My Lords, is the Minister aware that London Councils has been negotiating on behalf of the London boroughs to address the impact of the Southern Rail disputes and their implications for the Freedom Pass, which the boroughs contribute to? No information is available about how London councils are to be reimbursed and when the decision will be made. What action is the state taking to ensure that ratepayers are not short-changed? I declare an interest as a Freedom Pass holder.
I am afraid that I have no information on the subject; I will write to the noble Lord about it.
Does my noble friend think that these miserable—I use the word in a complimentary sense—passengers will be consoled by his eloquent advocacy of space travel in his speech yesterday?
No—I suspect that they will not be.
To help the House, will the Minister remind us when and by whom the decision was taken to separate control of the track from control of the trains and to privatise them separately?
It was taken, as my noble friend reminds me, by the John Major Government. But I see no evidence that the Labour Party policy of renationalising the railways and handing even more power to their friends in ASLEF and the RMT will bring any improvement for passengers whatever. It will enable them to hold the whole country to ransom, rather than just the poor miserable passengers on Southern rail.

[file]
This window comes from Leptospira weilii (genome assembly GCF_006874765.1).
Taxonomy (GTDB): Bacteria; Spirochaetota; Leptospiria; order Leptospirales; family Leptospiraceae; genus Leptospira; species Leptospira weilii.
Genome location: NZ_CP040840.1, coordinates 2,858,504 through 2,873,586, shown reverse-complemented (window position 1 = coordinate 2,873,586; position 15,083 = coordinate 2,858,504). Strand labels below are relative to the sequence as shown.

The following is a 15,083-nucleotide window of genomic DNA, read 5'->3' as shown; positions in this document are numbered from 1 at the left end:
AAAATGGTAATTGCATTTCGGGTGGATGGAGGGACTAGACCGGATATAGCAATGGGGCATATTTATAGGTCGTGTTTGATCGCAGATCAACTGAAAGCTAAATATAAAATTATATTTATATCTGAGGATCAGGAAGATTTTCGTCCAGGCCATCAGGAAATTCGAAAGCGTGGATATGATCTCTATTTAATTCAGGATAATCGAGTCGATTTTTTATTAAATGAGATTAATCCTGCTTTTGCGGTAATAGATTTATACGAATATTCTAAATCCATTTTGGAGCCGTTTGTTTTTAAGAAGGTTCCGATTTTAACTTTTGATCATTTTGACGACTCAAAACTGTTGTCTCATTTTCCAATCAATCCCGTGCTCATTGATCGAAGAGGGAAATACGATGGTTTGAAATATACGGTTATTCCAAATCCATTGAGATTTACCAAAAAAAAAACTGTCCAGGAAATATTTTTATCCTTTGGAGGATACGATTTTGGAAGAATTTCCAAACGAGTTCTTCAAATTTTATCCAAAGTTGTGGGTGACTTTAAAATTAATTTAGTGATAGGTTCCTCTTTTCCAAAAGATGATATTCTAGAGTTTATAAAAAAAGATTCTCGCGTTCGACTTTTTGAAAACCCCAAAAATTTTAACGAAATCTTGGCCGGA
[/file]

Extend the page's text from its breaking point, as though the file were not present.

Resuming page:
My Lords, how optimistic is my noble friend the Minister that passengers on the Southern Rail franchise, even miserable ones such as myself, can expect a decent service over the summer months when, as I understand it, industrial action is planned for later this week and for 10 July by both the RMT and ASLEF?
I am afraid that the noble Viscount is correct. The unions have announced further industrial action starting from Thursday, so I can give him no consolation. We can spend as much as we like on upgrading infrastructure, providing new trains and taking action over management failings—but if the drivers and conductors fail to turn up for work, there is very little we can do about it.
If I give the House a little information on what offers have been made to ASLEF, perhaps your Lordships might have a little more sympathy. The operator has held 32 days of meetings with ASLEF to try to resolve the dispute since it began in March last year. Three formal offers were made; two deals have been accepted by the ASLEF executive, only to be voted down by the membership. ASLEF has turned down a 23.8% pay rise offer over four years that would have increased a Southern train driver’s basic salary by £12,000 to £60,000 for a four-day, 35-hour week. This would rise to £70,000 with overtime on a fifth day. That is an extremely generous offer. They are being well paid to provide a service to the public; I wish they would get on and deliver that service.